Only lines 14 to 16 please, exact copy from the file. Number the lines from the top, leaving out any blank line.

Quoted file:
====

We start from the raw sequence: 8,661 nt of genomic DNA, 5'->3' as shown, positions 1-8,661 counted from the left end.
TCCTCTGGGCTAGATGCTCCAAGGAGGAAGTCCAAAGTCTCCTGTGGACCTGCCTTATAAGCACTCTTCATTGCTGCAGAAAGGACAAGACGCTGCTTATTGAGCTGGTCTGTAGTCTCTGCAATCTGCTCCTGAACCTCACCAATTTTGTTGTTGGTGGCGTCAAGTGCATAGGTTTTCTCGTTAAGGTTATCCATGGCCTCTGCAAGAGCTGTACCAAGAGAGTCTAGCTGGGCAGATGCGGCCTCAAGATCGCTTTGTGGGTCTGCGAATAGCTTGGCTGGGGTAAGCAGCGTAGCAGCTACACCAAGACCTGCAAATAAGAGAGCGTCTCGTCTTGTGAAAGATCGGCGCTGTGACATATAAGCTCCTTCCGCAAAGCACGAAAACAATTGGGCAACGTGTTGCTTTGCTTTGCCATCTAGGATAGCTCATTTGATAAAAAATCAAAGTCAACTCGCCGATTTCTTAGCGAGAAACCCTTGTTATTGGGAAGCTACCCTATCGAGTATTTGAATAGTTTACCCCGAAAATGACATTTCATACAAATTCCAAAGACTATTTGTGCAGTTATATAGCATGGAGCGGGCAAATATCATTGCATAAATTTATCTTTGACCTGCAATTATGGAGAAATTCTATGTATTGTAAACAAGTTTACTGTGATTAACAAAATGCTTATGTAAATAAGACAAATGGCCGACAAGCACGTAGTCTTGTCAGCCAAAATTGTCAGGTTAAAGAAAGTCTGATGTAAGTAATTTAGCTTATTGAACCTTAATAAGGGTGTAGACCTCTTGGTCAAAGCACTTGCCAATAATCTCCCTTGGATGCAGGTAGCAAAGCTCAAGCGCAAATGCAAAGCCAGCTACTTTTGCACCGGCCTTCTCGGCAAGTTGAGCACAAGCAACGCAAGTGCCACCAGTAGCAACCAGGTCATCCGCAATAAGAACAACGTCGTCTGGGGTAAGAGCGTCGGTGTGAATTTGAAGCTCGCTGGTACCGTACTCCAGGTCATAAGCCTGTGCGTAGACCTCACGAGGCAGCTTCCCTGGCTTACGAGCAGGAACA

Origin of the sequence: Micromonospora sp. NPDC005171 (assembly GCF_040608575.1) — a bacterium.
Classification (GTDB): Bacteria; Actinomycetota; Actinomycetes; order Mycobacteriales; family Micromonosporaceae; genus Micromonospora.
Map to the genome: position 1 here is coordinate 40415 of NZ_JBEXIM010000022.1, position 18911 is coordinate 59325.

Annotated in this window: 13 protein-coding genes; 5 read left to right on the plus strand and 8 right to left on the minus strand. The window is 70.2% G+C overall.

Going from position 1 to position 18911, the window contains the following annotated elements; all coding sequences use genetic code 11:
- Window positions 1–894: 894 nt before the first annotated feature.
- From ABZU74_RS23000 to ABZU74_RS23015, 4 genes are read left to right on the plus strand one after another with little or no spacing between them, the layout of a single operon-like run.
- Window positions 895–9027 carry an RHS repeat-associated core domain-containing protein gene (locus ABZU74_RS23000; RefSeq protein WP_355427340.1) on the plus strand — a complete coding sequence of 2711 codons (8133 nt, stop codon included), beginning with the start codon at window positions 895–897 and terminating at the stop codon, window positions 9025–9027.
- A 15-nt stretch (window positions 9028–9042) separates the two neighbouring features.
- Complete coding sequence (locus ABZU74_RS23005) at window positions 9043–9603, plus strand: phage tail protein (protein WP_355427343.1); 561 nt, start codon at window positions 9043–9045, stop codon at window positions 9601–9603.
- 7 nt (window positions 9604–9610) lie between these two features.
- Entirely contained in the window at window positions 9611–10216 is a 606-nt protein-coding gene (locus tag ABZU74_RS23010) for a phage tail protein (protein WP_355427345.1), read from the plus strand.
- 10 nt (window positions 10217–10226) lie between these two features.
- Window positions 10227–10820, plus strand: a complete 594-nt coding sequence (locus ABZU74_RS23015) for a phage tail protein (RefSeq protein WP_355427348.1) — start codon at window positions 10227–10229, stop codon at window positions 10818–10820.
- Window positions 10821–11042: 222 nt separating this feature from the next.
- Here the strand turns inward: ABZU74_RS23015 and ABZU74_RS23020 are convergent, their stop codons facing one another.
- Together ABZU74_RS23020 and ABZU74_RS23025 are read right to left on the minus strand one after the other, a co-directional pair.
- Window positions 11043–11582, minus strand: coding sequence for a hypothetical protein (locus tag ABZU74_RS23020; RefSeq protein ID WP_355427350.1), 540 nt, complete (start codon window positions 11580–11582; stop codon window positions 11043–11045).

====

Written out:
- Entirely contained in the window at window positions 9611–10216 is a 606-nt protein-coding gene (locus tag ABZU74_RS23010) for a phage tail protein (protein WP_355427345.1), read from the plus strand.
- 10 nt (window positions 10217–10226) lie between these two features.
- Window positions 10227–10820, plus strand: a complete 594-nt coding sequence (locus ABZU74_RS23015) for a phage tail protein (RefSeq protein WP_355427348.1) — start codon at window positions 10227–10229, stop codon at window positions 10818–10820.